Fortified Poetry (Living Room, 7P – Dec 20, 2011)

Cocktails Anyone?

Just when the earth reaches maximum axial tilt and dark winter looms, people do a strange thing: they act as if times are flush. Winter solstice celebrations everywhere feature rich food and drink. There were practical reasons for this in herding and agrarian cultures. Grazing livestock were slaughtered so they wouldn’t have to be fed over the winter; at the same time, the alcohol content of wine and beer from the fall harvest was peaking. So on the first day of winter, there was plenty of fresh meat and strong booze.

  • Tonight is the last meeting before our Midwinter break, so please bring a dish or a bottle of something to share.

In modernist poetry, language is at its most spare. Many of us are trained in this wintry style: less is more, focus on the bones—nouns and verbs. That’s too depressing in the dead of winter. Tonight we’ll transform the elitist wine that is the modernist poem into something beefier, trade in that Cab Franc for Mad Dog.

So bring in a favorite modernist poem for the slaughter. We’ll stuff it full of adjectives and adverbs, add characters where there were only images, and indulge pathetic fallacies. Living Room is an open critique circle. We ask for a contribution of $5 to keep the place open. We meet at SPLAB, 3651 S Edmunds in the former Columbia School. We’re close to the Columbia City Light Rail Station and there is parking on site. We will not meet on Dec 27 in honor of Charles Olson’s 101st birthday.

Scot Brannon is your facilitator.

William Carlos Williams slaughtered and fortified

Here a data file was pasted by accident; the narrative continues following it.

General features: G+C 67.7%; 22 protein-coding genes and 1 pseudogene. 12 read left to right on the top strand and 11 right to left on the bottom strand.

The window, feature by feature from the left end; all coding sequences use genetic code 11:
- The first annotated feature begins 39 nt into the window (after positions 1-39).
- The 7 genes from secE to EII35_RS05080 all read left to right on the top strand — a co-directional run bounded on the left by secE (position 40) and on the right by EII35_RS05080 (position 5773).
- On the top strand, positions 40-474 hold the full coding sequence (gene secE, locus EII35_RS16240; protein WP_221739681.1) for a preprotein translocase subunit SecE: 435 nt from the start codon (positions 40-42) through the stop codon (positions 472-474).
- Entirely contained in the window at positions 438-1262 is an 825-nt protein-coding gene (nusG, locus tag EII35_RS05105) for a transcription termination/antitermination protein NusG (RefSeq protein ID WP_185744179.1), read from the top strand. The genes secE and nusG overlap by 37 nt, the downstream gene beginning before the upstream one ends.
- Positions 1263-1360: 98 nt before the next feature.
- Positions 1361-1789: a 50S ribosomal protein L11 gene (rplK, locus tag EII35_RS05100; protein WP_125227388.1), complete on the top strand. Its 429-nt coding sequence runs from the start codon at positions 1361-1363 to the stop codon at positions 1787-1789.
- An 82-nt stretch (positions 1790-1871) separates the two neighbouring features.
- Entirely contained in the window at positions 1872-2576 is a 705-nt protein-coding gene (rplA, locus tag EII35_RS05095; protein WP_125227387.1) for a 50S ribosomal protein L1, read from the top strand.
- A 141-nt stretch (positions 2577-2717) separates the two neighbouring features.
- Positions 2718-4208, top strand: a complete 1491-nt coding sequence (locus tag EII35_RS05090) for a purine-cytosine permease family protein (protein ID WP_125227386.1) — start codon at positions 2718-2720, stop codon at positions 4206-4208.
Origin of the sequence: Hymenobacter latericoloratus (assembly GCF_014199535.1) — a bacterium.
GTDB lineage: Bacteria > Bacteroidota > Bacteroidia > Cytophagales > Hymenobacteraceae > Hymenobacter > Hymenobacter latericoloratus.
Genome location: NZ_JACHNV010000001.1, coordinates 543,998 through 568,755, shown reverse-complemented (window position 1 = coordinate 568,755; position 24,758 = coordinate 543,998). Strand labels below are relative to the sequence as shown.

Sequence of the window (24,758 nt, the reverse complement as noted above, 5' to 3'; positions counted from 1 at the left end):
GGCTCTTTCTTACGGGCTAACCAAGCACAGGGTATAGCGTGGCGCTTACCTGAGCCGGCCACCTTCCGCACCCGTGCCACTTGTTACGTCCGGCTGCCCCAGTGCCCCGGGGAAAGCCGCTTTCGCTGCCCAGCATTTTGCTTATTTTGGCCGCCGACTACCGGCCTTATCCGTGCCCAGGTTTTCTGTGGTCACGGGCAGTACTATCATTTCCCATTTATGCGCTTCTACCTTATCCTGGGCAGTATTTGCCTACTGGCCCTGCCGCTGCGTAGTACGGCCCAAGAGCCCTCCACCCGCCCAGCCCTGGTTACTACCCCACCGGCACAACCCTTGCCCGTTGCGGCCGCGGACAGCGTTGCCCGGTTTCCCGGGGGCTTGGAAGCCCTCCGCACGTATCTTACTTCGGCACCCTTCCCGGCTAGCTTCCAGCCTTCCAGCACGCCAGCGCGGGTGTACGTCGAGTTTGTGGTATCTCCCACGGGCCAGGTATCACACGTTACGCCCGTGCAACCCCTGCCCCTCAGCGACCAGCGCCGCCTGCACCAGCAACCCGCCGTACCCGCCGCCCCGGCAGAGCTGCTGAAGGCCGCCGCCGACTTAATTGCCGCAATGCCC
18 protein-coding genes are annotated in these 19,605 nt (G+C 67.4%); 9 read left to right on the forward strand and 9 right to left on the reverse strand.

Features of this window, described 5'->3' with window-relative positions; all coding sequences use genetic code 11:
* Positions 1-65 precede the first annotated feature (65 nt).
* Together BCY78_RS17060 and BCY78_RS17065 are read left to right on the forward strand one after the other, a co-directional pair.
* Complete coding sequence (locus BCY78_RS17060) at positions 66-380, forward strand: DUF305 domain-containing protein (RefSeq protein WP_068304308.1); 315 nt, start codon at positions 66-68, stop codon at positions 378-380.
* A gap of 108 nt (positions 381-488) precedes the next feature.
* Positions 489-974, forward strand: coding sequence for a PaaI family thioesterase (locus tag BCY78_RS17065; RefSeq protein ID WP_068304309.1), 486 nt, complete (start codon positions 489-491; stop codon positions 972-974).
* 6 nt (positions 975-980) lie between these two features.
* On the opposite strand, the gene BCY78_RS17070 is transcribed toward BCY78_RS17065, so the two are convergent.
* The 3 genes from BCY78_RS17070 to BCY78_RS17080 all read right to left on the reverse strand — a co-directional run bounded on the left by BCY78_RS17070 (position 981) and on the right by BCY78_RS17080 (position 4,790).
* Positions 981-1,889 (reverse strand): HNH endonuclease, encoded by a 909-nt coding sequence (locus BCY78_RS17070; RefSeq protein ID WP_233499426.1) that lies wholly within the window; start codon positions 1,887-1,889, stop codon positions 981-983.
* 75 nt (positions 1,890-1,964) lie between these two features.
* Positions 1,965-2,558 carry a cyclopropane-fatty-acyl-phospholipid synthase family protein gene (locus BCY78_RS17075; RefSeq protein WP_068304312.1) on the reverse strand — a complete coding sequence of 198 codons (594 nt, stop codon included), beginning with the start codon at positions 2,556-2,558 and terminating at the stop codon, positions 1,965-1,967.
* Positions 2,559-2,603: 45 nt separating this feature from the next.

The claims adjustor
couldn’t understand
how a barn
glazed with rain water
could burn down.
Well, yes, he could,
but he urged the little red-
head to talk it through.
So much depended on…
Mom’s not right.
Even these few words taxed
the inert girl
and like a rusted wheel barrow
she seized up.
It had been a bad year—
first a hailstorm snapped
every stalk of corn
like so many wishbones—
with her getting the short
branch every time.
Her father sort of dried up
then he snapped too.
Her older brother said
This life isn’t worth spit
and left for the city.
Pressed, she explained
I thought at seventeen
I’d get to go to prom. Nope.
I’m Queen of these White
Chickens.

Scot Brannon Bio and Picture: Scot Brannon grew up in Thailand, Indonesia and America. Initially home-schooled, he continued his education at Tates Creek High School in Lexington, Kentucky, where he studied science. He left the shelter of his father’s roof at 17 to seek his fortune and has since attended Toastmaster meetings in several states. He is a licensed notary public.

About Splabman

Poet/interviewer Paul Nelson:

Founded: SPLAB (Seattle Poetics LAB) & the Cascadia Poetry Festival

Wrote: American Sentences (2015), A Time Before Slaughter (2010) and Organic in Cascadia: A Sequence of Energies (Lumme Editions, Brazil, 2013). His 2015 interview with José Kozer was published in 2016 (Ranchos Press) as Tiovivo Tres Amigos.

Interviewed: Allen Ginsberg, Michael McClure, Joanne Kyger, Robin Blaser, Anne Waldman, Ed Sanders, Diane di Prima, Nate Mackey, George Bowering, Brenda Hillman, among others
and is engaged in a 20 year bioregional cultural investigation of Cascadia, including the festival, a MOOC (Innovative Cascadia Poetry), interviews with Cascadia poets indigenous elders and activists, and the anthology Make It True: Poetry From Cascadia. Paul is co-editor of that anthology as well as 56 Days of August the poetry postcard anthology and writes an American Sentence daily.

*MOOC = Massive Open Online Course

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